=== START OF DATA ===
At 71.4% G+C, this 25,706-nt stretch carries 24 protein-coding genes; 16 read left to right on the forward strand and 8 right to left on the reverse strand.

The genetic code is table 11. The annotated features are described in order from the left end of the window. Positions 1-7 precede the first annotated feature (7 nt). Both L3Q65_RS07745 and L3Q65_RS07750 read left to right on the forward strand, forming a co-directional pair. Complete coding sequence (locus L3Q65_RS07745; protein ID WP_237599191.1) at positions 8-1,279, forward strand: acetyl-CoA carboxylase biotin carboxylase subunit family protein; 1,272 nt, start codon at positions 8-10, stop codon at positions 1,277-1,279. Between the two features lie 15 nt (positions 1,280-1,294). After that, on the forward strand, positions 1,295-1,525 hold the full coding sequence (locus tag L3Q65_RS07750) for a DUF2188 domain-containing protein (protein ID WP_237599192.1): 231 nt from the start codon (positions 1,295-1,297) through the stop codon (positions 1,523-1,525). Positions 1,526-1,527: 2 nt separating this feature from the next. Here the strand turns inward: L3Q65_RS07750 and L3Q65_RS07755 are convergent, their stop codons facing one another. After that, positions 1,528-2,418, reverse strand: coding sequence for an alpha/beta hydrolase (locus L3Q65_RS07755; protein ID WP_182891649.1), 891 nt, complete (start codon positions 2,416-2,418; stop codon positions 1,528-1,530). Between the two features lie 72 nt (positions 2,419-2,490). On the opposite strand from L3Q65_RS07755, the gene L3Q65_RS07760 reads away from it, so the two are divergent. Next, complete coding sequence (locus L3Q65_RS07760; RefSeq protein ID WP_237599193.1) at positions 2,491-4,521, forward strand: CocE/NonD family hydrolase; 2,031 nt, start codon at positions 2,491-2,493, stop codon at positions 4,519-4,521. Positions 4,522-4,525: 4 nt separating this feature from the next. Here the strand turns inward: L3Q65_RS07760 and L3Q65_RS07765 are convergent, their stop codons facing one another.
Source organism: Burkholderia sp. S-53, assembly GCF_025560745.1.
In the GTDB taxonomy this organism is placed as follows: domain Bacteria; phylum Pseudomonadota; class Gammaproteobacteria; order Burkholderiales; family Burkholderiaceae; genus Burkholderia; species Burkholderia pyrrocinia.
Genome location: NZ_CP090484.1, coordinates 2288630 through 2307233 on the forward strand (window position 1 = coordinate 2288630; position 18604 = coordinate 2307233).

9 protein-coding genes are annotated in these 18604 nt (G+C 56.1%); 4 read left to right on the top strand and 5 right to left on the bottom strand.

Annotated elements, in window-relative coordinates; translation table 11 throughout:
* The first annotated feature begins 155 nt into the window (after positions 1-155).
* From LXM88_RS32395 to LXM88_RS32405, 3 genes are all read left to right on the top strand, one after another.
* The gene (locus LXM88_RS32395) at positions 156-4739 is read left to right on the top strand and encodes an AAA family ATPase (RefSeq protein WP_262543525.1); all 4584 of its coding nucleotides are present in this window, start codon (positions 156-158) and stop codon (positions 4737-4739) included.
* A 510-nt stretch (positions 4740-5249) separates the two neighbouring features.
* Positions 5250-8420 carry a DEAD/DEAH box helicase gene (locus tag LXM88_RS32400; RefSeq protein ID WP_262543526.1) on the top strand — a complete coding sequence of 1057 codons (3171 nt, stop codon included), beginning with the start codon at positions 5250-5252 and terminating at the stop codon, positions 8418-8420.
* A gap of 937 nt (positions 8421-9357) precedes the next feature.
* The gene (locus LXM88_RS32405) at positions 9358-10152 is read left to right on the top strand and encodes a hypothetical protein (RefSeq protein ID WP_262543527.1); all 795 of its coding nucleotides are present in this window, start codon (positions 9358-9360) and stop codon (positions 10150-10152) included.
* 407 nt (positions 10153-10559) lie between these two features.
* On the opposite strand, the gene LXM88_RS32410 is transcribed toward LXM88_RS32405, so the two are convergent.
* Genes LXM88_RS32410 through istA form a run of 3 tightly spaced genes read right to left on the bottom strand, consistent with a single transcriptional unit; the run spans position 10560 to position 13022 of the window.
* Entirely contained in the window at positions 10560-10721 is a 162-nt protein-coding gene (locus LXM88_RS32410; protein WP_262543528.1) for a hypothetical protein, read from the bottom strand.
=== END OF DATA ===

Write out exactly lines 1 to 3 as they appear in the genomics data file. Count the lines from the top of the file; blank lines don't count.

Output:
At 71.4% G+C, this 25,706-nt stretch carries 24 protein-coding genes; 16 read left to right on the forward strand and 8 right to left on the reverse strand.

The genetic code is table 11. The annotated features are described in order from the left end of the window. Positions 1-7 precede the first annotated feature (7 nt). Both L3Q65_RS07745 and L3Q65_RS07750 read left to right on the forward strand, forming a co-directional pair. Complete coding sequence (locus L3Q65_RS07745; protein ID WP_237599191.1) at positions 8-1,279, forward strand: acetyl-CoA carboxylase biotin carboxylase subunit family protein; 1,272 nt, start codon at positions 8-10, stop codon at positions 1,277-1,279. Between the two features lie 15 nt (positions 1,280-1,294). After that, on the forward strand, positions 1,295-1,525 hold the full coding sequence (locus tag L3Q65_RS07750) for a DUF2188 domain-containing protein (protein ID WP_237599192.1): 231 nt from the start codon (positions 1,295-1,297) through the stop codon (positions 1,523-1,525). Positions 1,526-1,527: 2 nt separating this feature from the next. Here the strand turns inward: L3Q65_RS07750 and L3Q65_RS07755 are convergent, their stop codons facing one another. After that, positions 1,528-2,418, reverse strand: coding sequence for an alpha/beta hydrolase (locus L3Q65_RS07755; protein ID WP_182891649.1), 891 nt, complete (start codon positions 2,416-2,418; stop codon positions 1,528-1,530). Between the two features lie 72 nt (positions 2,419-2,490). On the opposite strand from L3Q65_RS07755, the gene L3Q65_RS07760 reads away from it, so the two are divergent. Next, complete coding sequence (locus L3Q65_RS07760; RefSeq protein ID WP_237599193.1) at positions 2,491-4,521, forward strand: CocE/NonD family hydrolase; 2,031 nt, start codon at positions 2,491-2,493, stop codon at positions 4,519-4,521. Positions 4,522-4,525: 4 nt separating this feature from the next. Here the strand turns inward: L3Q65_RS07760 and L3Q65_RS07765 are convergent, their stop codons facing one another.
Source organism: Burkholderia sp. S-53, assembly GCF_025560745.1.